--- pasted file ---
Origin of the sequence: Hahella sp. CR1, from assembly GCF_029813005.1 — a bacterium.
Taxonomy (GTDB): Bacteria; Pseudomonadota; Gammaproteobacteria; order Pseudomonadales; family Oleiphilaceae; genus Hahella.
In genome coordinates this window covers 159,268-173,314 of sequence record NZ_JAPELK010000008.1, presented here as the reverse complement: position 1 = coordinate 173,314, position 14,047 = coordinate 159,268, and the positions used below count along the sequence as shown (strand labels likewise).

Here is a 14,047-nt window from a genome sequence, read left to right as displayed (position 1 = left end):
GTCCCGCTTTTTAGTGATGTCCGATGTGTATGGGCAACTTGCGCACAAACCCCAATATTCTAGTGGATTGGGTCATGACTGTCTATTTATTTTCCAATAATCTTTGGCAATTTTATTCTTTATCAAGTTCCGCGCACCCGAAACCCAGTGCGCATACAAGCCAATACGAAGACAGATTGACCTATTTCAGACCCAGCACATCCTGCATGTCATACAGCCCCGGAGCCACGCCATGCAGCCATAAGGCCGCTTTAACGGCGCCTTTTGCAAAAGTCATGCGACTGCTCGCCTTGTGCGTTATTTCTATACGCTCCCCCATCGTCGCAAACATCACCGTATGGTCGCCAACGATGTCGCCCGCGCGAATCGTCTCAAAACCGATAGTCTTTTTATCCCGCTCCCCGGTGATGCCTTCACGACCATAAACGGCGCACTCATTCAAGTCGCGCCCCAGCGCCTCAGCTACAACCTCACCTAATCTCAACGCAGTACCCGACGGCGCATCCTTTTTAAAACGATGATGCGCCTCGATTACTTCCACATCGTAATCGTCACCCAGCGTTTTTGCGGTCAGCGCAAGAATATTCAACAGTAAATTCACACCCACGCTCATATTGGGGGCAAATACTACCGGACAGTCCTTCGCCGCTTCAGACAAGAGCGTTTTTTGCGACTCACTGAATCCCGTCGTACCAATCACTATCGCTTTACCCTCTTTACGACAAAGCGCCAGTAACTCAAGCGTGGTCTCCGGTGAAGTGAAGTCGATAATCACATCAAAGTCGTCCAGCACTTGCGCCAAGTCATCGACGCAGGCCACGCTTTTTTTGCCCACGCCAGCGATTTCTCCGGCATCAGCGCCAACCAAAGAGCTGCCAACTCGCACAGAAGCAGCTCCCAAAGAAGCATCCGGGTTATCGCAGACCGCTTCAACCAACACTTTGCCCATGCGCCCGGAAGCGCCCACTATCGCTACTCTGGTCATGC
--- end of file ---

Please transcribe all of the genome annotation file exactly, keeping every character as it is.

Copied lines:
Origin of the sequence: Hahella sp. CR1, from assembly GCF_029813005.1 — a bacterium.
Taxonomy (GTDB): Bacteria; Pseudomonadota; Gammaproteobacteria; order Pseudomonadales; family Oleiphilaceae; genus Hahella.
In genome coordinates this window covers 159,268-173,314 of sequence record NZ_JAPELK010000008.1, presented here as the reverse complement: position 1 = coordinate 173,314, position 14,047 = coordinate 159,268, and the positions used below count along the sequence as shown (strand labels likewise).

Here is a 14,047-nt window from a genome sequence, read left to right as displayed (position 1 = left end):
GTCCCGCTTTTTAGTGATGTCCGATGTGTATGGGCAACTTGCGCACAAACCCCAATATTCTAGTGGATTGGGTCATGACTGTCTATTTATTTTCCAATAATCTTTGGCAATTTTATTCTTTATCAAGTTCCGCGCACCCGAAACCCAGTGCGCATACAAGCCAATACGAAGACAGATTGACCTATTTCAGACCCAGCACATCCTGCATGTCATACAGCCCCGGAGCCACGCCATGCAGCCATAAGGCCGCTTTAACGGCGCCTTTTGCAAAAGTCATGCGACTGCTCGCCTTGTGCGTTATTTCTATACGCTCCCCCATCGTCGCAAACATCACCGTATGGTCGCCAACGATGTCGCCCGCGCGAATCGTCTCAAAACCGATAGTCTTTTTATCCCGCTCCCCGGTGATGCCTTCACGACCATAAACGGCGCACTCATTCAAGTCGCGCCCCAGCGCCTCAGCTACAACCTCACCTAATCTCAACGCAGTACCCGACGGCGCATCCTTTTTAAAACGATGATGCGCCTCGATTACTTCCACATCGTAATCGTCACCCAGCGTTTTTGCGGTCAGCGCAAGAATATTCAACAGTAAATTCACACCCACGCTCATATTGGGGGCAAATACTACCGGACAGTCCTTCGCCGCTTCAGACAAGAGCGTTTTTTGCGACTCACTGAATCCCGTCGTACCAATCACTATCGCTTTACCCTCTTTACGACAAAGCGCCAGTAACTCAAGCGTGGTCTCCGGTGAAGTGAAGTCGATAATCACATCAAAGTCGTCCAGCACTTGCGCCAAGTCATCGACGCAGGCCACGCTTTTTTTGCCCACGCCAGCGATTTCTCCGGCATCAGCGCCAACCAAAGAGCTGCCAACTCGCACAGAAGCAGCTCCCAAAGAAGCATCCGGGTTATCGCAGACCGCTTCAACCAACACTTTGCCCATGCGCCCGGAAGCGCCCACTATCGCTACTCTGGTCATGC